One of the lesser known figures in the world of combat handgunning was William Ewart Fairbairn. Born in 1885, this slender Englishman was in the British service by 1901 and the Shanghai Municipal Police by 1907. He served in this famous agency of Sikh, Chinese and English officers for more than 30 years, forever studying the martial arts to include close quarters pistol shooting. In that period, the so-called “International” Settlement was one of the most violent cities on earth. Administered by a joint commission of several nations, Shanghai’s police department faced daily episodes of violent crime and was an ideal laboratory for study.
Fairbairn rose to command the elite anti-riot section and engaged in scores of personal confrontations. He was as rough as a cob, but objectively studied mayhem as some study differential equations. When World War II broke out, he was tapped for duty as a trainer for the fledgling Commando battalions. This brought him to the attention of the OSS, who secured his training services for the United States.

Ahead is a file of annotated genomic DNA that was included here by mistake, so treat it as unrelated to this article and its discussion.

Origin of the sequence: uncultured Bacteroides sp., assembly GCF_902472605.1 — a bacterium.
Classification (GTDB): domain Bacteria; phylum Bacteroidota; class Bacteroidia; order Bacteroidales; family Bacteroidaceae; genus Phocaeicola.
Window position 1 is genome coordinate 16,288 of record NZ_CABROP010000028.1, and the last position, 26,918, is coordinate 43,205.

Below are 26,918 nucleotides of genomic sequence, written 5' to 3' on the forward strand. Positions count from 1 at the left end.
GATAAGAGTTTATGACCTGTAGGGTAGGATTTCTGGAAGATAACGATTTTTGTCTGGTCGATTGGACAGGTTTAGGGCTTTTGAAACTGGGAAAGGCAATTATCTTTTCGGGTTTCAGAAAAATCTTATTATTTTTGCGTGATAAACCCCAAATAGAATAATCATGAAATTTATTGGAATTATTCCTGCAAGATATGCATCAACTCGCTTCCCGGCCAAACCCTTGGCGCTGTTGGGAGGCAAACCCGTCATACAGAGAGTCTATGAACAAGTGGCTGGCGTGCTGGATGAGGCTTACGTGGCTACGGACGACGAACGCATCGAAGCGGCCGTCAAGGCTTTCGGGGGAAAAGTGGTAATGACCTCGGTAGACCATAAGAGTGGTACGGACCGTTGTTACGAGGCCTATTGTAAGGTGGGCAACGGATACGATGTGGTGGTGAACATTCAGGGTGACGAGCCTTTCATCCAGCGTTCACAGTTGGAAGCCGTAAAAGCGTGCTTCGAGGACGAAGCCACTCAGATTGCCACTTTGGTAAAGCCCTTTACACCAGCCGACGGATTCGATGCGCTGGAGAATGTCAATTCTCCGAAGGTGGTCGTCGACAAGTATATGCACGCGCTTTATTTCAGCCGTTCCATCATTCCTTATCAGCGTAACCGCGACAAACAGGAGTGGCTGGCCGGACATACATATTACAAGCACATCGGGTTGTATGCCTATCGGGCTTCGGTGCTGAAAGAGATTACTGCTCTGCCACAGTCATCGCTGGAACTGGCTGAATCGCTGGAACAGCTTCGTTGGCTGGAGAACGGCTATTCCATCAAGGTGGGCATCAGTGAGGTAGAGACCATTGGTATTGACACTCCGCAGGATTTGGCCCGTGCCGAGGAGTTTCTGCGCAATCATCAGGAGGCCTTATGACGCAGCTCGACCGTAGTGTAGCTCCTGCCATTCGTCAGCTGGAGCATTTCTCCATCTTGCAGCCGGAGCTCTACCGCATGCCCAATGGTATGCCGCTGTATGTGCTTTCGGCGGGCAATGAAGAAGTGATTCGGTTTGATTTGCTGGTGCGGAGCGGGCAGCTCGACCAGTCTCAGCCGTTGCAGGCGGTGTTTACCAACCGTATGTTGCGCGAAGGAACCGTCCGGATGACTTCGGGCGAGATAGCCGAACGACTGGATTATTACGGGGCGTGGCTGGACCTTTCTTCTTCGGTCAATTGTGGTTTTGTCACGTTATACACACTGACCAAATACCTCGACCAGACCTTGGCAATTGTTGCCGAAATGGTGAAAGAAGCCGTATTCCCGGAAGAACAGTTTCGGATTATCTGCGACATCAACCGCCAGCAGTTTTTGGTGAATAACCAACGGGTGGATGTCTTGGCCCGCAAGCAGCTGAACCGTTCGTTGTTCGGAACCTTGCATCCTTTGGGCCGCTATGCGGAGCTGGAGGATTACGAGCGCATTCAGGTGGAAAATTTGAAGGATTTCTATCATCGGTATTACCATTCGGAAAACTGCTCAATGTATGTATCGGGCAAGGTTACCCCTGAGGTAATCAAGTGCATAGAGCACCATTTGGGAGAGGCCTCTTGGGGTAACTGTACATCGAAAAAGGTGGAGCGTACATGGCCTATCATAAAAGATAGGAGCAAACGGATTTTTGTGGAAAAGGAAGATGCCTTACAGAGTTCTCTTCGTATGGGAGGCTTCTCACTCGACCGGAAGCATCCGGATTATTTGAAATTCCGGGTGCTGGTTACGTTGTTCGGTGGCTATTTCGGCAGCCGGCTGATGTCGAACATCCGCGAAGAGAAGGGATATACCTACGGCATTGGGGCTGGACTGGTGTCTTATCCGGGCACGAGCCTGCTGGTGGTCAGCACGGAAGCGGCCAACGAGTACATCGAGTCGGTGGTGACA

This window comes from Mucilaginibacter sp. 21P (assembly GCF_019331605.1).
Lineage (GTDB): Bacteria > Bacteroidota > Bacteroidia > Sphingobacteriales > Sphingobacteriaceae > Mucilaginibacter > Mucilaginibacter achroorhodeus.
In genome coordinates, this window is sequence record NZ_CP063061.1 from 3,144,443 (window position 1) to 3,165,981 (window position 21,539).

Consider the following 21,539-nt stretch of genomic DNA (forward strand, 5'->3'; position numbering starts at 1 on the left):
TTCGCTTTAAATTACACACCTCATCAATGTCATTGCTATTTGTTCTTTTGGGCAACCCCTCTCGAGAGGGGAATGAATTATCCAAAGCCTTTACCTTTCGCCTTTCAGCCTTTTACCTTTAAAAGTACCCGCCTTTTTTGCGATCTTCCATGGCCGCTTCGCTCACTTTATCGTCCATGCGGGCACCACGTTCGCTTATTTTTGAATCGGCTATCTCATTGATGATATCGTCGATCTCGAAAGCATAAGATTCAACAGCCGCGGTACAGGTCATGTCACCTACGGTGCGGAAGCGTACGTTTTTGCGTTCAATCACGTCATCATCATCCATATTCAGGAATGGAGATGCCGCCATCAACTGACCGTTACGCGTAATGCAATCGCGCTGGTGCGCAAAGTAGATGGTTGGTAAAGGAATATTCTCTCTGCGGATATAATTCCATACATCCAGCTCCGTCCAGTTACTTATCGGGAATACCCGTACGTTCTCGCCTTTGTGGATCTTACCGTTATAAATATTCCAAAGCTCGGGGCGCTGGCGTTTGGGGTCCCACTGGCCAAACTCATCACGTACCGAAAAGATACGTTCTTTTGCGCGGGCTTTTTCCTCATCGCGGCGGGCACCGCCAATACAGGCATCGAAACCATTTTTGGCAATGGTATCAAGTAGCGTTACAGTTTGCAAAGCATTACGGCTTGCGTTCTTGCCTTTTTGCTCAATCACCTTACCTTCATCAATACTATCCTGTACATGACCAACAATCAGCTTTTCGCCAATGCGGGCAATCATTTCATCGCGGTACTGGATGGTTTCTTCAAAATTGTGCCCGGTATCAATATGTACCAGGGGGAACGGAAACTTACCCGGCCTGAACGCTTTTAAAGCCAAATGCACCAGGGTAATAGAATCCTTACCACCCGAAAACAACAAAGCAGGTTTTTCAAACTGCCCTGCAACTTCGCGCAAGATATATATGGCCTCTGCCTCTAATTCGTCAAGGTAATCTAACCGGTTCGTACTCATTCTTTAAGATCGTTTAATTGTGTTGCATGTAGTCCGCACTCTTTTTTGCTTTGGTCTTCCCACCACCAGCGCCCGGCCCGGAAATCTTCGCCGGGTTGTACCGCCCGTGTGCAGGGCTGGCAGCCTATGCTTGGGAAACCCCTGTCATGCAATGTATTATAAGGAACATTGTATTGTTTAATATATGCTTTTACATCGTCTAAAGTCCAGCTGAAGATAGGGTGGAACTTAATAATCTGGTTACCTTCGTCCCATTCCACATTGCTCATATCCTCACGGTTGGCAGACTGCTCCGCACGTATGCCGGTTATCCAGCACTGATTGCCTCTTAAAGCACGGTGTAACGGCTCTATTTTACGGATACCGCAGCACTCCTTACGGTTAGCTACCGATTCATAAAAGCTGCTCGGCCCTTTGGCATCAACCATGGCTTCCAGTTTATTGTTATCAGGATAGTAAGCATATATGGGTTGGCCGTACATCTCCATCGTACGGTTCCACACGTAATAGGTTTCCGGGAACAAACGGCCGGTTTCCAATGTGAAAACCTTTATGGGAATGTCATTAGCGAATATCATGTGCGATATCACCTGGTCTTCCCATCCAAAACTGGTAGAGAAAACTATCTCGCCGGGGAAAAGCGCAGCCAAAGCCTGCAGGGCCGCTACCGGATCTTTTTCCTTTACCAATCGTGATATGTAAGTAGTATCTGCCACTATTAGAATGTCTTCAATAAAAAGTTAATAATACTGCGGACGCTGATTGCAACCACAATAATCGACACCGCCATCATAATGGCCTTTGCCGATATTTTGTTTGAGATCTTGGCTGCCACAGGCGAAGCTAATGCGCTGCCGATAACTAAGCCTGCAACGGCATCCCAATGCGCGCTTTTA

As far as shooting handguns at close quarters is concerned, Fairbairn was the first to use a realistic indoor range (complete with sound effects and odors) that provided extreme stress to the student. His book, Shooting to Live with the One-handed Gun, is the seminal work on this vital skill as taught in the pre-WWII era. Some of the material is still taught in some of today’s training centers.
The training methods that came from this man are old, but still very good.